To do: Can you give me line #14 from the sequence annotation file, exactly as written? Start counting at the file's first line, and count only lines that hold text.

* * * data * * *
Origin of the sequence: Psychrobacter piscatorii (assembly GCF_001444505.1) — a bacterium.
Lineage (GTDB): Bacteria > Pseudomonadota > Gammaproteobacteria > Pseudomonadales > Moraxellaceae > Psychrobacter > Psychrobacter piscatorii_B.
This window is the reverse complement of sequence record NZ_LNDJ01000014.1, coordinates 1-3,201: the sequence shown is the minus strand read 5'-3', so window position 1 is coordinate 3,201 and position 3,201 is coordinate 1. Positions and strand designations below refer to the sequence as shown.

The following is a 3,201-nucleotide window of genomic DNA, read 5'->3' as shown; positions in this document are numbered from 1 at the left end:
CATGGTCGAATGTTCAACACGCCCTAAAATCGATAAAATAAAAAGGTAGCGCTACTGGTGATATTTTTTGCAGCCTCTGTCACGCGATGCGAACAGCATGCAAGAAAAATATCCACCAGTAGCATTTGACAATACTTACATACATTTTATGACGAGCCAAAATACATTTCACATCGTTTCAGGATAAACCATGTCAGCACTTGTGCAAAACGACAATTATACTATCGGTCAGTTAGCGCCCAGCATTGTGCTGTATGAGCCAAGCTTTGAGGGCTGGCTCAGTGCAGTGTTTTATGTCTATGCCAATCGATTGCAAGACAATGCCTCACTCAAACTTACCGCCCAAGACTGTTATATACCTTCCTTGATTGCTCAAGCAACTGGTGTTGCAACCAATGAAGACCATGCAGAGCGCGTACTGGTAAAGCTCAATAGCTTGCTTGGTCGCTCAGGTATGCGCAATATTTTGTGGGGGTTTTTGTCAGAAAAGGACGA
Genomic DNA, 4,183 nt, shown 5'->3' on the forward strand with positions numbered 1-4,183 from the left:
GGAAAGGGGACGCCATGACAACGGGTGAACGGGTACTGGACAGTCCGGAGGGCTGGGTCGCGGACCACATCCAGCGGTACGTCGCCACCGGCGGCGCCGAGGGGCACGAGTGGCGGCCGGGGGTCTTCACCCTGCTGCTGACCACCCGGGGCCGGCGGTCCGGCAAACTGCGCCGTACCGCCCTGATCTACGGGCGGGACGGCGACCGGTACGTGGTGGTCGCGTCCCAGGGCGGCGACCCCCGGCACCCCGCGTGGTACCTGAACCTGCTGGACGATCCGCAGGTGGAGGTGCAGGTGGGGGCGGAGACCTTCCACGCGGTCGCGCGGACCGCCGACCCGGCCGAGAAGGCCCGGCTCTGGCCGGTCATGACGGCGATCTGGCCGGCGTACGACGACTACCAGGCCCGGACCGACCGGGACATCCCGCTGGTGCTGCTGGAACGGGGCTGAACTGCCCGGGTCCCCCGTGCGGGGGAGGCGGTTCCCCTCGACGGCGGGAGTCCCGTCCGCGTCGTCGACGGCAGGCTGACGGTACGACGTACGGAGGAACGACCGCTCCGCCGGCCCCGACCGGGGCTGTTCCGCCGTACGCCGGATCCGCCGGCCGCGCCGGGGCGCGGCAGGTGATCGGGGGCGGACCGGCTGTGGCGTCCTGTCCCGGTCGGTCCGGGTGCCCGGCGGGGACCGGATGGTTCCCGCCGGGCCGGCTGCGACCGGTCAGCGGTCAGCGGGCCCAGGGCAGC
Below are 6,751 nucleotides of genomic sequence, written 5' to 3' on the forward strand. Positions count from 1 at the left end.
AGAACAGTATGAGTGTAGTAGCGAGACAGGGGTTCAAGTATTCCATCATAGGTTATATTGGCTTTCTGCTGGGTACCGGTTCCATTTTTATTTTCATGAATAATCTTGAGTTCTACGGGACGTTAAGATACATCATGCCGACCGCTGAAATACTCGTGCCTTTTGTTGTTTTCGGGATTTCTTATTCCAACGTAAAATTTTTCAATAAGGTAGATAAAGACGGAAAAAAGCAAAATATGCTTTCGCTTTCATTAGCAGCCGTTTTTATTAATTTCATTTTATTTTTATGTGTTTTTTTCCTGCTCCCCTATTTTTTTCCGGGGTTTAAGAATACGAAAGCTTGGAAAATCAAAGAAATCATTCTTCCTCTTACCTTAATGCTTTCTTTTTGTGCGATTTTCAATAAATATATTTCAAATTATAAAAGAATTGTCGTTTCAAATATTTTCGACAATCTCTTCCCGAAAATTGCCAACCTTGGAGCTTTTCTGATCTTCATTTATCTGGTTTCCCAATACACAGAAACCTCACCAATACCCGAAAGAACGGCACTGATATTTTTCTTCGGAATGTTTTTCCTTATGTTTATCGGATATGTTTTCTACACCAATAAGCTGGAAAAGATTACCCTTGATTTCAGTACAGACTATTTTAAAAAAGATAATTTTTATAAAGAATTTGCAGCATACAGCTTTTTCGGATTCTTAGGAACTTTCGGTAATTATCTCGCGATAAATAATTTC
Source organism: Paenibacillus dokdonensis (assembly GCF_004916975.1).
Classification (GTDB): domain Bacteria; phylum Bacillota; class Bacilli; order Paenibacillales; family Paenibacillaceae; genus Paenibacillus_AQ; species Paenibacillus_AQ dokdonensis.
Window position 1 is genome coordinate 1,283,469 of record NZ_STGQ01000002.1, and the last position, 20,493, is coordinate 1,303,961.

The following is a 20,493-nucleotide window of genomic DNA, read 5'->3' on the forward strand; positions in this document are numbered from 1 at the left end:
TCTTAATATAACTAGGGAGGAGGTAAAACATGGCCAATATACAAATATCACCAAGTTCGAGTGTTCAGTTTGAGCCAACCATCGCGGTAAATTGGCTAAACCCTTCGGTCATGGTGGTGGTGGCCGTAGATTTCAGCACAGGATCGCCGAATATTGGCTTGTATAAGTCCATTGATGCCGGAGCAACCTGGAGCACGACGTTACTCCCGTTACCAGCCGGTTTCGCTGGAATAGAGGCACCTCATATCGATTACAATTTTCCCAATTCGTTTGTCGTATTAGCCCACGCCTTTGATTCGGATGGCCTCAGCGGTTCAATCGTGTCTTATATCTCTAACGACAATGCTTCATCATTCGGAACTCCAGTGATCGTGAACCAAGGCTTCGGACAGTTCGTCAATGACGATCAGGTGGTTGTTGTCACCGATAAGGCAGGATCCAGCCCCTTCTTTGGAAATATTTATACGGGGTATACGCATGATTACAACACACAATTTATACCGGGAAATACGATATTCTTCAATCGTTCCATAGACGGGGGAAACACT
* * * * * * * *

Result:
TCTTAATATAACTAGGGAGGAGGTAAAACATGGCCAATATACAAATATCACCAAGTTCGAGTGTTCAGTTTGAGCCAACCATCGCGGTAAATTGGCTAAACCCTTCGGTCATGGTGGTGGTGGCCGTAGATTTCAGCACAGGATCGCCGAATATTGGCTTGTATAAGTCCATTGATGCCGGAGCAACCTGGAGCACGACGTTACTCCCGTTACCAGCCGGTTTCGCTGGAATAGAGGCACCTCATATCGATTACAATTTTCCCAATTCGTTTGTCGTATTAGCCCACGCCTTTGATTCGGATGGCCTCAGCGGTTCAATCGTGTCTTATATCTCTAACGACAATGCTTCATCATTCGGAACTCCAGTGATCGTGAACCAAGGCTTCGGACAGTTCGTCAATGACGATCAGGTGGTTGTTGTCACCGATAAGGCAGGATCCAGCCCCTTCTTTGGAAATATTTATACGGGGTATACGCATGATTACAACACACAATTTATACCGGGAAATACGATATTCTTCAATCGTTCCATAGACGGGGGAAACACT